Focus on sharpening your soft skills, along with firmly clarifying the unacceptable. Keep talking about what matters; soft skills are about relating, enhancing and making our work relations more honest and relevant, more inter-connected and productive, as well as safe.

Feeling safe makes it possible to believe in what your workmate say they’ll do. Many say that success in business is largely based on “doing what you say you’re going to do,” delivering on promises. If employers don’t deliver on their promises to employees to provide a safe work environment, how will they deliver on what they promise to customers?

So much comes down to genuine communication in a business or organization. If you’re going to make a decent go of your mission and do right by yourself and others, develop mutually beneficial relationships. Long-term relationships in work and business nurture our mutual success and all the people we come in contact with.

So what about those soft skills? How might they help us improve our ability to get the right things done?

What might strengthen the soft skills all of us bring to the workplace?

  • A sense of fairness, that one’s efforts and efforts of ones’ co-workers are appreciated for their importance and duly noted, regardless of contributor’s status in her workplace hierarchy.
  • All-important, value-flexibility. As women tend to be oriented towards caring for their children and partners while working outside their homes, being able to be there for family when needed is key to happy employment.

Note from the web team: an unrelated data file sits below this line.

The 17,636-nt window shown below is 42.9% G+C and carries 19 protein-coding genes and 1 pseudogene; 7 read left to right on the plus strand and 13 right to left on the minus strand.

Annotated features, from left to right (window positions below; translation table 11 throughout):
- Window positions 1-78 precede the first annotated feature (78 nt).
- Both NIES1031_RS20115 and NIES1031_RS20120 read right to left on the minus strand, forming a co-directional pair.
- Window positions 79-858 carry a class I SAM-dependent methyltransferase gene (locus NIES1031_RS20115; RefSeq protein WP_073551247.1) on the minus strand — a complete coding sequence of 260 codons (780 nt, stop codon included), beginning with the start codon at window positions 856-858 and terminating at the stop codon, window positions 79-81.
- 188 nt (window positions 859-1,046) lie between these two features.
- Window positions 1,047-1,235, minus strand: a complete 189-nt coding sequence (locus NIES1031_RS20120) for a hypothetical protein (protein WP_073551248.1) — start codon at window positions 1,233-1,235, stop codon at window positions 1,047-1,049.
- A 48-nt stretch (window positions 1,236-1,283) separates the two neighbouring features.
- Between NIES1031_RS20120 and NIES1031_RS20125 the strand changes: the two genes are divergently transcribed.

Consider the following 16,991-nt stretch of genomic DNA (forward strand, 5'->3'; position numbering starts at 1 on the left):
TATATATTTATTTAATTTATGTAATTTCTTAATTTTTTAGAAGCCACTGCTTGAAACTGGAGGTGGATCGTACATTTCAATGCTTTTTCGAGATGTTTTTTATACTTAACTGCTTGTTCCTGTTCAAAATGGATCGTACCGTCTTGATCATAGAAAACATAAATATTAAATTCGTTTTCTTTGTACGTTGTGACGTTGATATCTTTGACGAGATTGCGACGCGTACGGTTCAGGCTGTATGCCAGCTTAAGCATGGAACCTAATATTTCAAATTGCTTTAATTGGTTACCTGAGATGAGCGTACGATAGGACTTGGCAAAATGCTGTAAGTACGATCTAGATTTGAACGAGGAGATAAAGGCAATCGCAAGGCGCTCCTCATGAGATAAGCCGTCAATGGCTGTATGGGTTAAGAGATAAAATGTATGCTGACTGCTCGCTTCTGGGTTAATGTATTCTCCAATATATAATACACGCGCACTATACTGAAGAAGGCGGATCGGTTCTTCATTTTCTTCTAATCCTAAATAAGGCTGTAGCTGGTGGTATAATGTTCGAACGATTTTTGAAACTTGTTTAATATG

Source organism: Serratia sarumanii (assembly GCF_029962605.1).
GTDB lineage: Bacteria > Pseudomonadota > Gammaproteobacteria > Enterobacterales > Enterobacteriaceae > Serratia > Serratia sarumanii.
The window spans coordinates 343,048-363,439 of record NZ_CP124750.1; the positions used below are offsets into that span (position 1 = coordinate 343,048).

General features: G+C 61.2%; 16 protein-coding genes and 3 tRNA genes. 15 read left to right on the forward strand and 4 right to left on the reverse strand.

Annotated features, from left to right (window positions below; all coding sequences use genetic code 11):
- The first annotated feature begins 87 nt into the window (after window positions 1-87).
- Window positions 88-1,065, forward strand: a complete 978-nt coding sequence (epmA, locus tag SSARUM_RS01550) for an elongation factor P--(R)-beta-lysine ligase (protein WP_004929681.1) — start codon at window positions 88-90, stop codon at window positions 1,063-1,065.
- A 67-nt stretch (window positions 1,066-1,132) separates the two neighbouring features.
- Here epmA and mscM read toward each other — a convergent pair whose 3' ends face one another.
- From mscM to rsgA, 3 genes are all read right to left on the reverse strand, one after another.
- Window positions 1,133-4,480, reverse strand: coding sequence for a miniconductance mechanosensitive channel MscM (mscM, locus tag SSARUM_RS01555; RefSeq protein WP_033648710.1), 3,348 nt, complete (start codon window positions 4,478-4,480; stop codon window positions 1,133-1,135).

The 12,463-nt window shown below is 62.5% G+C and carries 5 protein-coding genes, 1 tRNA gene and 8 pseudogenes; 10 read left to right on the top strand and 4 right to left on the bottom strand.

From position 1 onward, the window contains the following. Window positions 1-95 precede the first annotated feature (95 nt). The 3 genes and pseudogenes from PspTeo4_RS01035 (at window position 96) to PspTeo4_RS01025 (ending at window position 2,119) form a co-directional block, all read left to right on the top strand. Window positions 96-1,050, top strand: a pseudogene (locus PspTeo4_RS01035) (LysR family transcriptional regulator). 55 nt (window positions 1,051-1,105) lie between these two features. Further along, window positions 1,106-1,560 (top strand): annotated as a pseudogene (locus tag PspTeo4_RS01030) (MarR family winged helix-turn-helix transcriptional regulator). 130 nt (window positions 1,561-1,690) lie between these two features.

• Speaking of caring: The best non-profit and impact entrepreneurs’ missions are built on premium definitions of caring for others. These and other organizations offer a supportive work environment, valuing emotional expression and reaching out to others when sensing a problem.
  • Mentor promising talent. Spend time to bring people on board, foster a sense of community, which we all crave. An established community implies sustainability.
  • Life work balance. Kids and family matter. Anybody want to work from home or a desert island? If you can dream it, you can create it with the proper perseverance,  though the form will change and change again.
  • A generally collaborative approach to engage everyone, gather the best ideas, intentions and energy from all.
  • Rewards for participating, of course equitable pay and pay transparency are important to reward all measures of contributions.

Our world-changing women’s movement, the 3rd wave of feminism in the United States which began in the late 60’s early 70’s was sparked by conversation. Conversation about our everyday reality that was meaningful because it wasn’t censored. Create safe spaces among your colleagues and co-workers to talk about what’s happening at work. Be true to the words you and others express and follow up appropriately.

Thanks to my co-conspirators and writers with the Portland Career Counselors in Private Practice, especially Evan Dumas.



Originally posted on Career Transition: The Inside Job